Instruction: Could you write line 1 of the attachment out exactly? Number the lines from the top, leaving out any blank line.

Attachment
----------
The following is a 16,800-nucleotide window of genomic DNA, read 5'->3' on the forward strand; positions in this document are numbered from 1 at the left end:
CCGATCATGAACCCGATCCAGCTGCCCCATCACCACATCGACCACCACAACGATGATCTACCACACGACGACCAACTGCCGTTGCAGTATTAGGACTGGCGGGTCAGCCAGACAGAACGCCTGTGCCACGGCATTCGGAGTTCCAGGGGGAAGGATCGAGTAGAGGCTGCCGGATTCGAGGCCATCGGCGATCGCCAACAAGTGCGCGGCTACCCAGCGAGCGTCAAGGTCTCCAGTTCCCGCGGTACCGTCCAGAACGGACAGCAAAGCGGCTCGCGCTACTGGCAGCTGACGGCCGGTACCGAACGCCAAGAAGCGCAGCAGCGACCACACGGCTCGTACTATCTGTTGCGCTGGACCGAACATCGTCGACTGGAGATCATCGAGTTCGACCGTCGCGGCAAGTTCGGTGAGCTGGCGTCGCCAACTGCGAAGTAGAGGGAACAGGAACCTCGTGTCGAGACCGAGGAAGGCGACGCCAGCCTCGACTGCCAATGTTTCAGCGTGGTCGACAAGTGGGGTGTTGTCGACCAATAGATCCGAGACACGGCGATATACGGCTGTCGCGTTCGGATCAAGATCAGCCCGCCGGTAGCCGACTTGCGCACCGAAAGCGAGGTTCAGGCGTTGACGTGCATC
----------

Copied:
The following is a 16,800-nucleotide window of genomic DNA, read 5'->3' on the forward strand; positions in this document are numbered from 1 at the left end: